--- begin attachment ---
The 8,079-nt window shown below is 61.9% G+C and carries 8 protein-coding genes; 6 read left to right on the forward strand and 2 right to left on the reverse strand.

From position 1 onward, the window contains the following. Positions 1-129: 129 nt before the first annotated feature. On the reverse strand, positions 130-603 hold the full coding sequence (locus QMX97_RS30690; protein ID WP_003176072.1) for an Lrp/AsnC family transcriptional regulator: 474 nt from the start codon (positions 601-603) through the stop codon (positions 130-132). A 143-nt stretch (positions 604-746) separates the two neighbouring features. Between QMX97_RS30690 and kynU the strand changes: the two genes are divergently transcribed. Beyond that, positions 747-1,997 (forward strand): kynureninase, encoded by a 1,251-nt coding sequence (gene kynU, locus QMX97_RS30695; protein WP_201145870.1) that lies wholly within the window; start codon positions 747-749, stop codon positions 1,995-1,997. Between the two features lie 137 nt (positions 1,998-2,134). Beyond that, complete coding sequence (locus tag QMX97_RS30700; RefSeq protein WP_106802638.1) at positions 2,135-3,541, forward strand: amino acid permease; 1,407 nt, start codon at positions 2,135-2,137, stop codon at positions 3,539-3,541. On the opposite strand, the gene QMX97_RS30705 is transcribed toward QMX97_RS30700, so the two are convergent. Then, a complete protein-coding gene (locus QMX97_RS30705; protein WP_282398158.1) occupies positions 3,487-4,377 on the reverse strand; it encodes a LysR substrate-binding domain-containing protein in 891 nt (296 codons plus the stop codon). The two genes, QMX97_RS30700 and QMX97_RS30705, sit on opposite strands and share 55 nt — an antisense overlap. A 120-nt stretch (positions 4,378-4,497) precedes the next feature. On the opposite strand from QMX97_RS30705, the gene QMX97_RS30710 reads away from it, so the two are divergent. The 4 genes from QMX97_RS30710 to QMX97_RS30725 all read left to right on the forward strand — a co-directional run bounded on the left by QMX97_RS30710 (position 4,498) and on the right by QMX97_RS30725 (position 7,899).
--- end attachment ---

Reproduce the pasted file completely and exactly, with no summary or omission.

The 8,079-nt window shown below is 61.9% G+C and carries 8 protein-coding genes; 6 read left to right on the forward strand and 2 right to left on the reverse strand.

From position 1 onward, the window contains the following. Positions 1-129: 129 nt before the first annotated feature. On the reverse strand, positions 130-603 hold the full coding sequence (locus QMX97_RS30690; protein ID WP_003176072.1) for an Lrp/AsnC family transcriptional regulator: 474 nt from the start codon (positions 601-603) through the stop codon (positions 130-132). A 143-nt stretch (positions 604-746) separates the two neighbouring features. Between QMX97_RS30690 and kynU the strand changes: the two genes are divergently transcribed. Beyond that, positions 747-1,997 (forward strand): kynureninase, encoded by a 1,251-nt coding sequence (gene kynU, locus QMX97_RS30695; protein WP_201145870.1) that lies wholly within the window; start codon positions 747-749, stop codon positions 1,995-1,997. Between the two features lie 137 nt (positions 1,998-2,134). Beyond that, complete coding sequence (locus tag QMX97_RS30700; RefSeq protein WP_106802638.1) at positions 2,135-3,541, forward strand: amino acid permease; 1,407 nt, start codon at positions 2,135-2,137, stop codon at positions 3,539-3,541. On the opposite strand, the gene QMX97_RS30705 is transcribed toward QMX97_RS30700, so the two are convergent. Then, a complete protein-coding gene (locus QMX97_RS30705; protein WP_282398158.1) occupies positions 3,487-4,377 on the reverse strand; it encodes a LysR substrate-binding domain-containing protein in 891 nt (296 codons plus the stop codon). The two genes, QMX97_RS30700 and QMX97_RS30705, sit on opposite strands and share 55 nt — an antisense overlap. A 120-nt stretch (positions 4,378-4,497) precedes the next feature. On the opposite strand from QMX97_RS30705, the gene QMX97_RS30710 reads away from it, so the two are divergent. The 4 genes from QMX97_RS30710 to QMX97_RS30725 all read left to right on the forward strand — a co-directional run bounded on the left by QMX97_RS30710 (position 4,498) and on the right by QMX97_RS30725 (position 7,899).